Walking down memory lane

23.05.2017

Before I moved from Auckland, New Zealand to Sydney many moons ago, my impression of Australian sporting culture was rather one dimensional and naive.

My viewpoint was purely based on what I'd seen of Australian national teams in sports such as rugby union, rugby league and netball, codes that enjoy a popular following in my homeland.

Back then, whenever New Zealand lined up against Australia in each of these sports, those who wore the green and gold were predominantly white Australians of British heritage. Players with names like Shaw, O'Connor, Lynagh and Hawker. Rogers, Cronin and Reddy. To me, that was normal.

Australian football (soccer) meanwhile, was completely different. 

As a youngster, my first sporting love was football (soccer). I played for Mt Wellington, one of the most successful clubs in the country, and represented Auckland at the Under 16 nationals.

I remember watching my senior team, the national league champions of New Zealand, play a Trans-Tasman challenge match against Australian NSL champions Marconi. I also remember looking through the match program and noting that while every Mt Wellington player was of Anglo-Celtic heritage (plenty of Poms and Scots in that lineup), the Stallions' team was very different. European names such as Prskalo, Jankovics, Krncevic and Vieri jumped off the page and hit me squarely between the eyes.

Being a curious fellow, I wondered where these players with the exotic names had come from and wondered why they were playing for an Australian team.

Little did I know that my interest in that Marconi Stallions side was the beginning of a love affair with Australian football and a journey that would lead me to write a bit about a game that I'd come to adore.

Not long after watching the Trans-Tasman stoush, I moved to Sydney and realised that not only was multiculturalism alive and well in Australia's largest city, the sporting landscape here was vastly different to the one I'd left behind.

Unlike New Zealand, rugby in Australia was dominated by private school old boys and university-educated chaps who earned a crust in the professions. Doctors, lawyers and stock brokers were a dime a dozen within the Wallaby ranks.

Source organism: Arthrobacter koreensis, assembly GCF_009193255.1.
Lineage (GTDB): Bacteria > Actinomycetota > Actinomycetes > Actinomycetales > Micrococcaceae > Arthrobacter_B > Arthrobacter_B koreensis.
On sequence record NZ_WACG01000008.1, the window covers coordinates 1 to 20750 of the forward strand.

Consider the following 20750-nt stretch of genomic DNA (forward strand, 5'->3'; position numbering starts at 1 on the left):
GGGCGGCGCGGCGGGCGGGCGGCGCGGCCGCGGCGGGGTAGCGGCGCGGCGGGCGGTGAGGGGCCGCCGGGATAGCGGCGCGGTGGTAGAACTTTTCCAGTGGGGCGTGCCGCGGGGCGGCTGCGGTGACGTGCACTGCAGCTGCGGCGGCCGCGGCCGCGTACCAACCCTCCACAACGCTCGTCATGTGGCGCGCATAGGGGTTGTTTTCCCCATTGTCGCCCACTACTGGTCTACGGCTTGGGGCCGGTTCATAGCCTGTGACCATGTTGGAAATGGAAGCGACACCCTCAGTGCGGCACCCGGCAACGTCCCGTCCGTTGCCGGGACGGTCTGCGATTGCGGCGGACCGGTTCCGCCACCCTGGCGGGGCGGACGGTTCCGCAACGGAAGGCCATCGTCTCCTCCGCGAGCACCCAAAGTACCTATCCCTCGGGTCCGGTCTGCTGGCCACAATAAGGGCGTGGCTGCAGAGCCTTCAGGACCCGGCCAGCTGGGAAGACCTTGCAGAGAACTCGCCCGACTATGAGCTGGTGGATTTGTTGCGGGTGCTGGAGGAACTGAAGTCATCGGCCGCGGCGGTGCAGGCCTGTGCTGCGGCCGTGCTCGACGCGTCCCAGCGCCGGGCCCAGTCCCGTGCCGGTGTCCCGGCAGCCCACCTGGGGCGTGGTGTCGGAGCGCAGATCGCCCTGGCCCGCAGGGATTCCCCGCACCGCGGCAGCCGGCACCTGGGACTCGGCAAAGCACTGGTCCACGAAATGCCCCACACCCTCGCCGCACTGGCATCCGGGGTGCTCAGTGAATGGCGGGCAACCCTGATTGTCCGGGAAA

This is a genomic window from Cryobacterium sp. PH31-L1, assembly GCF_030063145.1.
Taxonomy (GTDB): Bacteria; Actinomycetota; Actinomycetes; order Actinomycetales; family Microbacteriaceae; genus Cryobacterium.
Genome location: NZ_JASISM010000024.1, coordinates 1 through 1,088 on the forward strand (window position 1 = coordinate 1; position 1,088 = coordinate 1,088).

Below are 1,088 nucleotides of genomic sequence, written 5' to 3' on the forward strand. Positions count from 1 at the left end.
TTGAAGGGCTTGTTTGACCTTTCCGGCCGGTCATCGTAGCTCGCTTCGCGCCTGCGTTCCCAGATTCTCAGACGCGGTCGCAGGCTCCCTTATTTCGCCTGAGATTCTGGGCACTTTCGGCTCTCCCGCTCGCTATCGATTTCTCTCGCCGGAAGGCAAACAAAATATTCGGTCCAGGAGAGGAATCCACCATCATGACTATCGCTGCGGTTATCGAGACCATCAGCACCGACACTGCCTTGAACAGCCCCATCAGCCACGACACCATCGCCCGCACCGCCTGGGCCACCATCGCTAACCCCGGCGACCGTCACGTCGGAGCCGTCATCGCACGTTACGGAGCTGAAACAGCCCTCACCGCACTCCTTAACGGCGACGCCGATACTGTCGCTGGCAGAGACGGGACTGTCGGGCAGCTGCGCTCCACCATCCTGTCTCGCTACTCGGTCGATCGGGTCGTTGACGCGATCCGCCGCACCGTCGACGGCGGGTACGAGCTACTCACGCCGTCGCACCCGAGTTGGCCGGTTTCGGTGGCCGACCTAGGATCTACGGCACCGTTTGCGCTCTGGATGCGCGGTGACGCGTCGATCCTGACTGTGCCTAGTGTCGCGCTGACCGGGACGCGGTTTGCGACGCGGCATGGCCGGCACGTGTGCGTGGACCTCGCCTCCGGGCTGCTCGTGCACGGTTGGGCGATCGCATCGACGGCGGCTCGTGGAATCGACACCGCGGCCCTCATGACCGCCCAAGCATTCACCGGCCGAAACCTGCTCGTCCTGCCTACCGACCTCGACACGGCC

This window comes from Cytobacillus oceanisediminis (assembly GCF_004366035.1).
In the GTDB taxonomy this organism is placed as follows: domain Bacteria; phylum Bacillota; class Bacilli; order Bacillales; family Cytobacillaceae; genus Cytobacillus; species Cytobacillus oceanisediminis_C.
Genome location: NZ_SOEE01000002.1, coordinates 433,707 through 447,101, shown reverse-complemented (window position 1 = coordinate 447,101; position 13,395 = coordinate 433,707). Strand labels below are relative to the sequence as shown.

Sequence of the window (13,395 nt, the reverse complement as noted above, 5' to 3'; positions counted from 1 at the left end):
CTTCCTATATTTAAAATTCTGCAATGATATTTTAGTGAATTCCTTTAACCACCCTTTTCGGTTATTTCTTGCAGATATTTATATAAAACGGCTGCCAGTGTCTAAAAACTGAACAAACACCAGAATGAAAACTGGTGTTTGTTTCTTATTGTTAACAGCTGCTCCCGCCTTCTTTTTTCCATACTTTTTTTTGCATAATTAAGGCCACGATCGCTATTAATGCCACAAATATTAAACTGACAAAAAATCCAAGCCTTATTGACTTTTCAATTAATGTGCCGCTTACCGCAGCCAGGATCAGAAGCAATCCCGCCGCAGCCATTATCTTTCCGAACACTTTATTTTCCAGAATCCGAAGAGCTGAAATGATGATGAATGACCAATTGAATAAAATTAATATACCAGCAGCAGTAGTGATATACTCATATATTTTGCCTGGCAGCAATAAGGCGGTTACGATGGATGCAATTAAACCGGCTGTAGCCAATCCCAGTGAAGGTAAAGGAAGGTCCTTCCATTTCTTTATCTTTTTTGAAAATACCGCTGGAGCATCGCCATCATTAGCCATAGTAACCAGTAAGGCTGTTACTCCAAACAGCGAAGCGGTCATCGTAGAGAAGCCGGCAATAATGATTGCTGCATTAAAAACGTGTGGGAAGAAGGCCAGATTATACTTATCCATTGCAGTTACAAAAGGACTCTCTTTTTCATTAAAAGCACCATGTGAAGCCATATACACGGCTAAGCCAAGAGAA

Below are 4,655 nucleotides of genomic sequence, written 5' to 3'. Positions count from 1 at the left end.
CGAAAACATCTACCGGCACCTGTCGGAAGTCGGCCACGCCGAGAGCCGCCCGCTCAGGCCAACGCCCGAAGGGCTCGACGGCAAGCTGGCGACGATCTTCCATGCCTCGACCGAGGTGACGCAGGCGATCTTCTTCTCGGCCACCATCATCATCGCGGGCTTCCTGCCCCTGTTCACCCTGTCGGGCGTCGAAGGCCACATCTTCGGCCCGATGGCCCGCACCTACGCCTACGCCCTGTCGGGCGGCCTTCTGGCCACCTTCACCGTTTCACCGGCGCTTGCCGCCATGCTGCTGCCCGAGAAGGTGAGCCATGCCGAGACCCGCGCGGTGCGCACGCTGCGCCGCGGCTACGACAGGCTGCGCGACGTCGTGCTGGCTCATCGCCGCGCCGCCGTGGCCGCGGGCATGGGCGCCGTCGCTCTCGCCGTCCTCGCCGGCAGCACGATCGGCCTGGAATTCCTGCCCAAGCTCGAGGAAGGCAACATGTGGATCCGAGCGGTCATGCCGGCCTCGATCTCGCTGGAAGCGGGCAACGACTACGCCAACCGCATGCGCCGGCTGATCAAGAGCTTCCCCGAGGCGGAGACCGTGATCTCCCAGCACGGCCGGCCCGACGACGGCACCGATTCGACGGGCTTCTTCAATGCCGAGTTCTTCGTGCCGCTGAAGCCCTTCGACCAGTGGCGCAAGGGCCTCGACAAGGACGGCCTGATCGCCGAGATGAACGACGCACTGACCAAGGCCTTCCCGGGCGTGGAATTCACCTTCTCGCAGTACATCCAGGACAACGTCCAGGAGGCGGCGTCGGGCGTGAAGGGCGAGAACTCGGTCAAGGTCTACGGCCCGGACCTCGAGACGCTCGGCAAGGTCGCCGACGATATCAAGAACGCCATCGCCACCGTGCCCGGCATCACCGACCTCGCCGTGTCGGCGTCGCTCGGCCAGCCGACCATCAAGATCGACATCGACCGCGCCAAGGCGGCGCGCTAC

League and Aussie rules were the most popular winter games, the games for the masses. And finally, there was football - working class to the core but often regarded as the black sheep on the local sporting landscape.

Why? Because unlike the others, football was the one and only sport that truly represented the multicultural melting pot that is modern day Australia.

I even turned out for a South American side in an Ethnic Cup tournament (apparently my Maori genes gave me the look required to qualify for the team) and couldn't believe the popularity of the event and the technical brilliance showed by the Latinos and continental Europeans. The Brits weren't too bad either and part-timers or not, the talent on display was astounding.

Fast forward to 1996 and I'm a rookie photojournalist earning a crust contributing words and pictures to a weekly rag called Inside Soccer. As part of my beat, I don't miss a home game involving NSL giants Sydney United, Sydney Olympic and Marconi Stallions.

I also cover various games in the NSW state leagues, visiting clubs such as Blacktown City, Bonnyrigg White Eagles, APIA Leichhardt Tigers, Manly, Melita, Rockdale and Sutherland.

I gradually learn the storied histories of clubs that were established by ethnic communities as long ago as the 1950s, when an avalanche of European immigrants flooded into the urban capitals of Sydney and Melbourne, changing the demographic of a nation.

Italians, Greeks, Croatians, Serbians, Macedonians, Maltese and the Jewish community formed their own football clubs across Sydney and those clubs played a huge role in the assimilation process. These communities identified with their football clubs as outlets for social interaction and a sense of belonging. The clubs also attracted to their games large and boisterous crowds that were both the envy and the bane of the locals.

My football journey continues as I attend matches and training sessions and press conferences. I read about the history of the local game and like every self-respecting "football addict" get my TV fix on SBS. I speak to people involved at all levels, from grass roots to the top end, enhancing my football education and enjoyment of the game. I can't get enough.

In 1996, Branko Culina's Sydney United are the aristocrats of the Australian game and with the likes of Zeljko Kalac, Tony Popovic, Ante Milicic, David Zdrilic and Kresimir Marusic, it's no surprise that they play a sublime brand of football that takes them all the way to the NSL Grand Final. Unfortunately, Culina's men suffer an upset away loss to Brisbane Strikers in front of a record crowd of 44,000.